Control of the PI3K/Akt pathway by porcine reproductive and respiratory syndrome virus

Liqian Zhu, Shen Yang, Wu Tong, Jianping Zhu, Hai Yu, Yanjun Zhou, Robert B. Morrison, Guangzhi Tong

Research output: Contribution to journalArticlepeer-review

23 Scopus citations

Abstract

Phosphatidylinositol-3-kinase (PI3K)/Akt is an important cellular pathway that has been shown to participate in various replication steps of multiple viruses. In the present study, we compared the phosphorylation status of Akt during infection of MARC-145 cells and porcine alveolar macrophages (PAMs) with highly pathogenic PRRSV (HP-PRRSV) strain HuN4. We observed that biphasic activation of Akt was induced in at both the early stage (5, 15 and 30 min postinfection) and the late stage (12 and 24 h postinfection) of HP-PRRSV infection of MARC-145 cells, while an early-phase activation of Akt was found exclusively in virus-infected PAMs in vitro. Analysis with the PI3K-specific inhibitor LY294002 confirmed that PI3K acted as the upstream activator for the virus-induced activation of Akt. UV-irradiation-inactivated virus still induced the early event in PAMs but not in MARC-145 cells, suggesting that different mechanisms are employed for the early-stage induction of phosphorylated Akt within different cell cultures. We further demonstrated that FoxO1 and Bad, which serve as downstream targets of Akt, were phosphorylated in virus-infected MARC-145 cells. Moreover, the suppression of phosphorylated Akt with LY294002 significantly inhibited the virus-induced cytopathic effect (CPE) on MARC-145 cells, but it had a negligible effect on virus propagation. Collectively, our data provide new evidence of a novel role for the PI3K/Akt pathway in PRRSV infection of MARC-145 cells.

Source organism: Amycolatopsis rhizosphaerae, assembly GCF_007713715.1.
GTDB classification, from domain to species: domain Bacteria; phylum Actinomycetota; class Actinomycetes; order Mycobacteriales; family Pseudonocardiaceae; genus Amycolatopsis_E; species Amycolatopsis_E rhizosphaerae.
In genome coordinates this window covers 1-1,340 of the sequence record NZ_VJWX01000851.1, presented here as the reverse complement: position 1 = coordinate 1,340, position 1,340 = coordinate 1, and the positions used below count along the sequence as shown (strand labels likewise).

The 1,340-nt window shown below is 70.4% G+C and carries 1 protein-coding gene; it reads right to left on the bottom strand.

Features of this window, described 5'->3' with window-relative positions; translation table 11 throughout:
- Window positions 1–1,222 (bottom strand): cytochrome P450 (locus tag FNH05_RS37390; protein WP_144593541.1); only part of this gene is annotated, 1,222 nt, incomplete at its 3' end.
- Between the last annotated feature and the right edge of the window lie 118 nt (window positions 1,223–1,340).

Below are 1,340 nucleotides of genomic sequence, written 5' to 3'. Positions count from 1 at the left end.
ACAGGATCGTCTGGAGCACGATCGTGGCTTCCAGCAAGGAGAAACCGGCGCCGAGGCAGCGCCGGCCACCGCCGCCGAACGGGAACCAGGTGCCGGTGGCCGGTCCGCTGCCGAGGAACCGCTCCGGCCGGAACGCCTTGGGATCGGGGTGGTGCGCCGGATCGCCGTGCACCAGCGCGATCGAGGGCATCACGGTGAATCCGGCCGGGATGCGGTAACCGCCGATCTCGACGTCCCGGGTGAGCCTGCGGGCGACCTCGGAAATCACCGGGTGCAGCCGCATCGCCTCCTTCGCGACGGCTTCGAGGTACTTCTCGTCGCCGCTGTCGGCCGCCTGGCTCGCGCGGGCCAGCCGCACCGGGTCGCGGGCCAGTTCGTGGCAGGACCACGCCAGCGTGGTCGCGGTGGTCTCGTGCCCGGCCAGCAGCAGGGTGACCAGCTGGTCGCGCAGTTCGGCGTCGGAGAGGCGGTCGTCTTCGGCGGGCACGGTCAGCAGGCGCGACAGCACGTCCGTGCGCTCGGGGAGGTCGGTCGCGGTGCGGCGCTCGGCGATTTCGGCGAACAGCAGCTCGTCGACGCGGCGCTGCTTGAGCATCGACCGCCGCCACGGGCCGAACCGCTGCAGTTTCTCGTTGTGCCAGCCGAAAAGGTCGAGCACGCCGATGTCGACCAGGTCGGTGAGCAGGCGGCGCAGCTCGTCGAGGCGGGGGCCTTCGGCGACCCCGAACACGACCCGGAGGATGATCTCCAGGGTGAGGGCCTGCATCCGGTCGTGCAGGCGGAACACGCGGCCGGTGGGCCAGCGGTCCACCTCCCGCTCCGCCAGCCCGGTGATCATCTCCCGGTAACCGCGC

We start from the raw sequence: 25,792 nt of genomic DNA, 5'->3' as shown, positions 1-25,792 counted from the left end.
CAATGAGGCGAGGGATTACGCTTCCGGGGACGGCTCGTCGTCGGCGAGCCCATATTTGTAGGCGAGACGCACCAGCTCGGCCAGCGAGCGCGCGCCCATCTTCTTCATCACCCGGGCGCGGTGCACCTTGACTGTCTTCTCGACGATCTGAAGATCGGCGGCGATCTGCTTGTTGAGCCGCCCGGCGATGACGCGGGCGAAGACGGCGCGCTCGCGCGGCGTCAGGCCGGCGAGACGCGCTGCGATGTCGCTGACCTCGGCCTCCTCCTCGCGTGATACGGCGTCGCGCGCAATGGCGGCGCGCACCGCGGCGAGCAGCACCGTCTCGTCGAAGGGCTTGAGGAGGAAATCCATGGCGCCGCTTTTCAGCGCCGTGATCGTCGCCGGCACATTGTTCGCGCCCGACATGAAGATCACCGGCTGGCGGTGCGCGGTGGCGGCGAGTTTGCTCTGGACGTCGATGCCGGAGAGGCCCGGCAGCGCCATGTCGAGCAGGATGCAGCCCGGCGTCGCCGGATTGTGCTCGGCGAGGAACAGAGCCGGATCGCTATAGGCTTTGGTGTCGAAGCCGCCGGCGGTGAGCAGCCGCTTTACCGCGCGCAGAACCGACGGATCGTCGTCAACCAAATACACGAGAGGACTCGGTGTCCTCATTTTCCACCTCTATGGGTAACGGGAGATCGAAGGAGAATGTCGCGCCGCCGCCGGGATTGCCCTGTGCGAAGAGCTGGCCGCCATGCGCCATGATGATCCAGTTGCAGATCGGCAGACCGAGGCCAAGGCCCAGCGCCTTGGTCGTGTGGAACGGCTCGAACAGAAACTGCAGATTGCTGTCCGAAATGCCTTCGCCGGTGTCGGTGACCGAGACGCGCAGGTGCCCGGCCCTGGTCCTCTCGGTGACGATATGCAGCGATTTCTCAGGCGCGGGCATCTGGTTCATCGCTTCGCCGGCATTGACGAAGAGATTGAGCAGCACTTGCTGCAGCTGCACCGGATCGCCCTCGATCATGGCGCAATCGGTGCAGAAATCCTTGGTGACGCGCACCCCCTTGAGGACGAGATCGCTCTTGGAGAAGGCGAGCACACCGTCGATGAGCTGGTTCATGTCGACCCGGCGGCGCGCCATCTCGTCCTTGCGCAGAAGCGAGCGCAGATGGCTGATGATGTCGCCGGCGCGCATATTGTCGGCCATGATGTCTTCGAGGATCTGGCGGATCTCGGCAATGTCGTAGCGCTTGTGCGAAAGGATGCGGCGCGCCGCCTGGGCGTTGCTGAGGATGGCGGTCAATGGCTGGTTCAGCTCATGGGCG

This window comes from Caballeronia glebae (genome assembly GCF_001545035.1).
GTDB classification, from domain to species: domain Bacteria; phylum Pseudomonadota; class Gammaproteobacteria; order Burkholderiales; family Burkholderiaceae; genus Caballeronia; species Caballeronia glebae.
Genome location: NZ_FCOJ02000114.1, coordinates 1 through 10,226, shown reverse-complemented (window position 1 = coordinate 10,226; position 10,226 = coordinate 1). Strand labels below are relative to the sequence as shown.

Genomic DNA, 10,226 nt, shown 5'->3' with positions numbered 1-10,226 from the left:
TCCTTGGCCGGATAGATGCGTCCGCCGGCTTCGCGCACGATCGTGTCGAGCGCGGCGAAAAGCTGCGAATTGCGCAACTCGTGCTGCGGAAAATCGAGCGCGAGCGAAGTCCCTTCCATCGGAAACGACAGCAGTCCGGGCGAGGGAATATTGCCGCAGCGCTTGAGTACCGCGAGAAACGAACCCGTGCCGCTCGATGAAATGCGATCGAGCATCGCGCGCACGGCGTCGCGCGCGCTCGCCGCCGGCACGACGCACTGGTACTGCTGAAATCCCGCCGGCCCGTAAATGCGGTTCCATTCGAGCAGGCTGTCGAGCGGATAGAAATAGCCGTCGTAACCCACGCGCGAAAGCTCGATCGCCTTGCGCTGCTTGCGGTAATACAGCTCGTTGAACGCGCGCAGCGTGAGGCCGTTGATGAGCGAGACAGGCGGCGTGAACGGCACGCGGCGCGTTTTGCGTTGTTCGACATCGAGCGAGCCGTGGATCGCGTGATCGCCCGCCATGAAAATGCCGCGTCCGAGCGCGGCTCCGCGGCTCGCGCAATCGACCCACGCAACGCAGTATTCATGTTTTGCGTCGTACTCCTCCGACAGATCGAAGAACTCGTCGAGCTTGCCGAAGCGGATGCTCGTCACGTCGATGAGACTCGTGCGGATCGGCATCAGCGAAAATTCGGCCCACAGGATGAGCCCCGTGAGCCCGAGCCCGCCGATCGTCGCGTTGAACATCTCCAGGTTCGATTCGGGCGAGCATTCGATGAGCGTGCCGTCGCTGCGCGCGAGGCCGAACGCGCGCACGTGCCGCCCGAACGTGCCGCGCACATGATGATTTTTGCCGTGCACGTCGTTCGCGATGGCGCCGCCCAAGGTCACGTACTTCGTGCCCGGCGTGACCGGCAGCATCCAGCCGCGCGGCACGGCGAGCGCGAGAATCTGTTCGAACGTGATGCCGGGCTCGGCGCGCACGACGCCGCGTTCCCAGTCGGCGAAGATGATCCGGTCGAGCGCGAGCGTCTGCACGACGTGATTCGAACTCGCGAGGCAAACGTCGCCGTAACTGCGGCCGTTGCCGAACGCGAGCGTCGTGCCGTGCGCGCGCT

Original languageEnglish (US)
Pages (from-to)1227-1234
Number of pages8
JournalArchives of Virology
Volume158
Issue number6
DOIs
StatePublished - Jun 2013

Fingerprint Dive into the research topics of 'Control of the PI3K/Akt pathway by porcine reproductive and respiratory syndrome virus'. Together they form a unique fingerprint.

Cite this